Wednesday, September 14, 2011

Standards work is motivating because it gets used and improves lives

The presentation by Dan Pink on 'what really motivates us' was posted again to Google+ today. When people ask me why I participate in standards, I have always given the answer "because it is really cool to see what you do implemented and saving lives.". Dan provides me the background as to why this works.
This is exactly why I work on Standards in Healthcare. What I create is used by others, and my motivation is to see the change. To know that peoples lives are saved, made better, made less painful, made better. This is why I blog, this is why I am so passionate at educating and outreach. This is why I will help a competitor understand something. This is why I subject myself over and over again to help people 'not reinvent the wheel.'

This is also why it annoys me when the standards organization calls these 'products' and charges $$ to use them. I want my work to be used, more than I want to be paid to create the work.This is why I am more creative working for DICOM or IHE; and more satisfied when those works are used. I think HL7 should think about this, how much more creative could the HL7 standards be?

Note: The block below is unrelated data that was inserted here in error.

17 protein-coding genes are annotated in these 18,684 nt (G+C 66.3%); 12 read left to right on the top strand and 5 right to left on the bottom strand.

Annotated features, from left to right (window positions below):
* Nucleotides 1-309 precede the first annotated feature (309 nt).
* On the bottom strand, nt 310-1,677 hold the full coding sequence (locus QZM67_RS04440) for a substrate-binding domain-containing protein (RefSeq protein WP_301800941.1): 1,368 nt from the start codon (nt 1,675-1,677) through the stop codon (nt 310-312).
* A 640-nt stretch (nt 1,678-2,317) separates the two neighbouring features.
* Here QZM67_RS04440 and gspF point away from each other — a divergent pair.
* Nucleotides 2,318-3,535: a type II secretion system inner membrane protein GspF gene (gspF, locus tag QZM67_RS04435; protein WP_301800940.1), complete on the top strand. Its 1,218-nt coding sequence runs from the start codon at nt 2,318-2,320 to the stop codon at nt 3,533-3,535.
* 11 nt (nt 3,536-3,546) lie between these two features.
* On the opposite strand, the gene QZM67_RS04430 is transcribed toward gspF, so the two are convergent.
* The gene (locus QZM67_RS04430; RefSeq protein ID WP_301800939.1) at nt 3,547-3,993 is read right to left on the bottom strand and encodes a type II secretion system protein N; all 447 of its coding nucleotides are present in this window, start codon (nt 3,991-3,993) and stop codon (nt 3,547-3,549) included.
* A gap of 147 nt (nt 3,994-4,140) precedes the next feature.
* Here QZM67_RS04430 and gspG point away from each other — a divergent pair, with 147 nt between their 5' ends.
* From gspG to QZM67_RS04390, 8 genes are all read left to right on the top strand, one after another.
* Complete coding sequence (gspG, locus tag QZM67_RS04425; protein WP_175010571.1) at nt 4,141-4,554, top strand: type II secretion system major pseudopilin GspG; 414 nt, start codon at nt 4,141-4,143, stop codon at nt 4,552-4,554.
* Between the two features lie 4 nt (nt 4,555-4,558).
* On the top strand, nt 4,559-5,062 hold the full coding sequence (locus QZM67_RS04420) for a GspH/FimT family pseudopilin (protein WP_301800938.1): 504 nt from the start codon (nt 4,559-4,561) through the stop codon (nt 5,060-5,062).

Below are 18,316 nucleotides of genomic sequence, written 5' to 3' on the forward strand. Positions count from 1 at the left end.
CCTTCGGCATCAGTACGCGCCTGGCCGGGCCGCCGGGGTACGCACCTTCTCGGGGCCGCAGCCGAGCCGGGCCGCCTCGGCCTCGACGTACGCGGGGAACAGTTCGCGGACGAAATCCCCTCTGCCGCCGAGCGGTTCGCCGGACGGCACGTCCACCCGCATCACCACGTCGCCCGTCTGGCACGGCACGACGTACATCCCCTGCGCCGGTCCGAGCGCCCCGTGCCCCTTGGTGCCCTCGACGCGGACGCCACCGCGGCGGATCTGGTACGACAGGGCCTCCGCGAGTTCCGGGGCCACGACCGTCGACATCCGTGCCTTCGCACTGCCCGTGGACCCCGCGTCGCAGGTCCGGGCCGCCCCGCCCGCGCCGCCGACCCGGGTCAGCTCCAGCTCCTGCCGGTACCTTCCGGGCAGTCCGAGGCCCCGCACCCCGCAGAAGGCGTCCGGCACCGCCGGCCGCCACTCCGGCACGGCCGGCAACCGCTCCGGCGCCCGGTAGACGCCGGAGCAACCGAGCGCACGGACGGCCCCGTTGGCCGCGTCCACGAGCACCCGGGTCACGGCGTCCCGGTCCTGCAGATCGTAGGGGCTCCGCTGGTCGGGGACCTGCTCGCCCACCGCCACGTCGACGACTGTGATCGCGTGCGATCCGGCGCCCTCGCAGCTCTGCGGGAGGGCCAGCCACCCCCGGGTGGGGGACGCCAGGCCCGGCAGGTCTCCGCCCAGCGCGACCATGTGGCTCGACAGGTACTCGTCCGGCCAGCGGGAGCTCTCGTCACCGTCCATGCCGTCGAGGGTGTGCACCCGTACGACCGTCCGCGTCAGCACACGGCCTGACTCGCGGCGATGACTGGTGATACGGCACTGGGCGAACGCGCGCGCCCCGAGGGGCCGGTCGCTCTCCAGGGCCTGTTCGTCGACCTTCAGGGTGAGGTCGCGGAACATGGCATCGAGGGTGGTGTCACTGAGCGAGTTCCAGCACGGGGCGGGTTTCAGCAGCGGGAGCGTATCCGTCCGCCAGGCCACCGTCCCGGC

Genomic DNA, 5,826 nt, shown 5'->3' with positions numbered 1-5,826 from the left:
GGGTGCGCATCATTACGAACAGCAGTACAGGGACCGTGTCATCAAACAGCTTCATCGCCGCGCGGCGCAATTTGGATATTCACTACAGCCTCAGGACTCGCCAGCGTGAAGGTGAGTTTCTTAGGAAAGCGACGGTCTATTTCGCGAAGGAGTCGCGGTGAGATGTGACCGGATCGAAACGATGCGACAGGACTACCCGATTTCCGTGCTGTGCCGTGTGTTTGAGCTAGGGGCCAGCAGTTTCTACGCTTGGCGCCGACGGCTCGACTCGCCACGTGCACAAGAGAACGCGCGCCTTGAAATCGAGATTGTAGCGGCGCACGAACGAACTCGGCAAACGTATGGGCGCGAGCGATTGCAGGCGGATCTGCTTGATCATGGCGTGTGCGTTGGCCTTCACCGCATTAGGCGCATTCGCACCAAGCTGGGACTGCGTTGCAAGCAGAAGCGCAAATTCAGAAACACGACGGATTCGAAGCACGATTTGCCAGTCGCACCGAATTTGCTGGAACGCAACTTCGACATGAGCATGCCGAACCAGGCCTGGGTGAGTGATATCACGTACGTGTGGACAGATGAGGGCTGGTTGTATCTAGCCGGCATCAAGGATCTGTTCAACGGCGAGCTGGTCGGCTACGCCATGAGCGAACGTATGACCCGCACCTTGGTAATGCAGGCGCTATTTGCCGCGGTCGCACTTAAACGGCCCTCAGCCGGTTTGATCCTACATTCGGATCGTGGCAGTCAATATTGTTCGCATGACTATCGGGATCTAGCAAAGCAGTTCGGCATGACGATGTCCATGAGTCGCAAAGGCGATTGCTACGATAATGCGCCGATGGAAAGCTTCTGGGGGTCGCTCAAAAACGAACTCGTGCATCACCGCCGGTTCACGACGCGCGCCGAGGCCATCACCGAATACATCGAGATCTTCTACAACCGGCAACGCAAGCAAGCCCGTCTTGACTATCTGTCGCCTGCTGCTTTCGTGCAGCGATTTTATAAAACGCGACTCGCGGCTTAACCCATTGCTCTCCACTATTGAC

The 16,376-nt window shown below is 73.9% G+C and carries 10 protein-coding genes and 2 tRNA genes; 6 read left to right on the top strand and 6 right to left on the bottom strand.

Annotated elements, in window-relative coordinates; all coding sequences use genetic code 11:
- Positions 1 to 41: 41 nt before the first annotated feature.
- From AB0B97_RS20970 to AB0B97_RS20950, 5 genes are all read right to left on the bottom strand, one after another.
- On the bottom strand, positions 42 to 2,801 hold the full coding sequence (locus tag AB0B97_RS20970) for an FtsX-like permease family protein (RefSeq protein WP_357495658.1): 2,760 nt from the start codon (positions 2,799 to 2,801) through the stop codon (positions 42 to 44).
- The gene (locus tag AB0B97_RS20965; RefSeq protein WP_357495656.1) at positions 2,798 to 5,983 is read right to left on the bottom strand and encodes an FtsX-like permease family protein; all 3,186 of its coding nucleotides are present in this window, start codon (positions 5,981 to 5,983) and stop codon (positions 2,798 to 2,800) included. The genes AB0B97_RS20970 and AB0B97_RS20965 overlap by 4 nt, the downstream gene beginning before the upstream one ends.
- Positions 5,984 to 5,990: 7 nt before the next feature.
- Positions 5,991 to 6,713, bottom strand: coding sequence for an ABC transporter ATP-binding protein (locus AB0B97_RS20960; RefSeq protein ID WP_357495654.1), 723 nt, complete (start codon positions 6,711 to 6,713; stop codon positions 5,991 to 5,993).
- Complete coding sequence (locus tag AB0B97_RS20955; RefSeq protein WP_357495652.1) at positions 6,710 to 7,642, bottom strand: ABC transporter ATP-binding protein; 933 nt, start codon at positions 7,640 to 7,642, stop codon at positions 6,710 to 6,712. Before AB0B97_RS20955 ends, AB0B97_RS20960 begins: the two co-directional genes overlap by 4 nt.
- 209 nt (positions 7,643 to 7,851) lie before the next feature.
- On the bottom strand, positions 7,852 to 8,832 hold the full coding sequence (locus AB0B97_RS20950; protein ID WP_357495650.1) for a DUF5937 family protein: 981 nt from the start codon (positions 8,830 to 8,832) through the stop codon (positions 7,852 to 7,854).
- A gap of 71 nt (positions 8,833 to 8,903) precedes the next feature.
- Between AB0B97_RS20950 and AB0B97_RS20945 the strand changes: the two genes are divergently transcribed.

As Dan says in the presentation, in order to get to this state one must be paid enough money to get money off-the-table. This is why I unabashedly working for GE Healthcare, and I have no problem with the fact that an organization brings together people that create using one motivation, with people who do mechanical (manufacturing) work with a different motivation, to produce value. This is what a vendor does, put together the whole-package.

Yet I have the best of both worlds, as I get to see GE Healthcare create value and deploy it; but as a standards developer I also get the pleasure out of others using these same standards.

The open-source community is missing this whole-package, yes the creative part is free (somehow the participants have achieved the money off-the-table state); but there is no-one there to finish the job. Hence why open-source doesn't dominate as it should, if one looks only at the technology (the creative part). This is niche is being filled to some degree by enterprising organizations that take the free creative-part and do the rest. But they will never 'own' their own destiny.